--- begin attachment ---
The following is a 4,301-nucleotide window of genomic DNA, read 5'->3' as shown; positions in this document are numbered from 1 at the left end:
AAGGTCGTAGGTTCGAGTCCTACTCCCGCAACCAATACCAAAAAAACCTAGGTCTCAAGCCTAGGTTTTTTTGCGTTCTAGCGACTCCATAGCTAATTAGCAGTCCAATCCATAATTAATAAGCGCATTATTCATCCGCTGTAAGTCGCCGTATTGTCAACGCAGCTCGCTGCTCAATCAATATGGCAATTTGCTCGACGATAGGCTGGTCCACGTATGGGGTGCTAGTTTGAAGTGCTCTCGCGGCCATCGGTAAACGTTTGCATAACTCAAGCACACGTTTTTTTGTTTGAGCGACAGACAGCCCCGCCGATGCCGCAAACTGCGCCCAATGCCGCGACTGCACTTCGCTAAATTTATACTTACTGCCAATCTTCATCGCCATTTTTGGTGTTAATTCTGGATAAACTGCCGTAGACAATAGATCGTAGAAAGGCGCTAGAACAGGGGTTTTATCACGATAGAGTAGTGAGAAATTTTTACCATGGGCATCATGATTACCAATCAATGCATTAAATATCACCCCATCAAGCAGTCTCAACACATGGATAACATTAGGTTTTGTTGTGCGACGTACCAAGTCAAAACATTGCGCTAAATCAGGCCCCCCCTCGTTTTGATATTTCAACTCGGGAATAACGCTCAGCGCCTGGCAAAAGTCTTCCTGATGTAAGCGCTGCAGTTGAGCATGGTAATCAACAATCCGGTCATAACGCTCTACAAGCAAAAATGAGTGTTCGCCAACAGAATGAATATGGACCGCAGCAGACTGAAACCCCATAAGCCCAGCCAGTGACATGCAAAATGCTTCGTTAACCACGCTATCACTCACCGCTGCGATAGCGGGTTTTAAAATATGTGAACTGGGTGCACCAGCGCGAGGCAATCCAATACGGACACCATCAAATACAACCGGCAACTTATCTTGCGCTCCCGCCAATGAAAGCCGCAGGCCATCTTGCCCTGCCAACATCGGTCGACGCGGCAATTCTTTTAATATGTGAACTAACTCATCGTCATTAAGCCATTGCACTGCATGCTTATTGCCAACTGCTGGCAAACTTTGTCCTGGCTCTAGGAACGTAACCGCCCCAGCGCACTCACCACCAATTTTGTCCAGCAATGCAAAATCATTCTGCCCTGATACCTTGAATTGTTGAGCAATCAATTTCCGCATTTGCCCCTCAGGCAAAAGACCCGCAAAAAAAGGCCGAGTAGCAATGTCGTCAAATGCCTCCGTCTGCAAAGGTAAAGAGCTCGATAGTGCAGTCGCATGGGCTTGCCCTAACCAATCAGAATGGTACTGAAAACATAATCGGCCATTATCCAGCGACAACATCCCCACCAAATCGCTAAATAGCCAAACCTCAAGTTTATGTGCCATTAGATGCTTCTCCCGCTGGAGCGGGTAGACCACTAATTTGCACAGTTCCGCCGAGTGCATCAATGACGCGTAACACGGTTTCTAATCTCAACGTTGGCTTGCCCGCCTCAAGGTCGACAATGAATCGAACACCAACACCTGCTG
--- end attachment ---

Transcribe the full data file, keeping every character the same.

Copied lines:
The following is a 4,301-nucleotide window of genomic DNA, read 5'->3' as shown; positions in this document are numbered from 1 at the left end:
AAGGTCGTAGGTTCGAGTCCTACTCCCGCAACCAATACCAAAAAAACCTAGGTCTCAAGCCTAGGTTTTTTTGCGTTCTAGCGACTCCATAGCTAATTAGCAGTCCAATCCATAATTAATAAGCGCATTATTCATCCGCTGTAAGTCGCCGTATTGTCAACGCAGCTCGCTGCTCAATCAATATGGCAATTTGCTCGACGATAGGCTGGTCCACGTATGGGGTGCTAGTTTGAAGTGCTCTCGCGGCCATCGGTAAACGTTTGCATAACTCAAGCACACGTTTTTTTGTTTGAGCGACAGACAGCCCCGCCGATGCCGCAAACTGCGCCCAATGCCGCGACTGCACTTCGCTAAATTTATACTTACTGCCAATCTTCATCGCCATTTTTGGTGTTAATTCTGGATAAACTGCCGTAGACAATAGATCGTAGAAAGGCGCTAGAACAGGGGTTTTATCACGATAGAGTAGTGAGAAATTTTTACCATGGGCATCATGATTACCAATCAATGCATTAAATATCACCCCATCAAGCAGTCTCAACACATGGATAACATTAGGTTTTGTTGTGCGACGTACCAAGTCAAAACATTGCGCTAAATCAGGCCCCCCCTCGTTTTGATATTTCAACTCGGGAATAACGCTCAGCGCCTGGCAAAAGTCTTCCTGATGTAAGCGCTGCAGTTGAGCATGGTAATCAACAATCCGGTCATAACGCTCTACAAGCAAAAATGAGTGTTCGCCAACAGAATGAATATGGACCGCAGCAGACTGAAACCCCATAAGCCCAGCCAGTGACATGCAAAATGCTTCGTTAACCACGCTATCACTCACCGCTGCGATAGCGGGTTTTAAAATATGTGAACTGGGTGCACCAGCGCGAGGCAATCCAATACGGACACCATCAAATACAACCGGCAACTTATCTTGCGCTCCCGCCAATGAAAGCCGCAGGCCATCTTGCCCTGCCAACATCGGTCGACGCGGCAATTCTTTTAATATGTGAACTAACTCATCGTCATTAAGCCATTGCACTGCATGCTTATTGCCAACTGCTGGCAAACTTTGTCCTGGCTCTAGGAACGTAACCGCCCCAGCGCACTCACCACCAATTTTGTCCAGCAATGCAAAATCATTCTGCCCTGATACCTTGAATTGTTGAGCAATCAATTTCCGCATTTGCCCCTCAGGCAAAAGACCCGCAAAAAAAGGCCGAGTAGCAATGTCGTCAAATGCCTCCGTCTGCAAAGGTAAAGAGCTCGATAGTGCAGTCGCATGGGCTTGCCCTAACCAATCAGAATGGTACTGAAAACATAATCGGCCATTATCCAGCGACAACATCCCCACCAAATCGCTAAATAGCCAAACCTCAAGTTTATGTGCCATTAGATGCTTCTCCCGCTGGAGCGGGTAGACCACTAATTTGCACAGTTCCGCCGAGTGCATCAATGACGCGTAACACGGTTTCTAATCTCAACGTTGGCTTGCCCGCCTCAAGGTCGACAATGAATCGAACACCAACACCTGCTG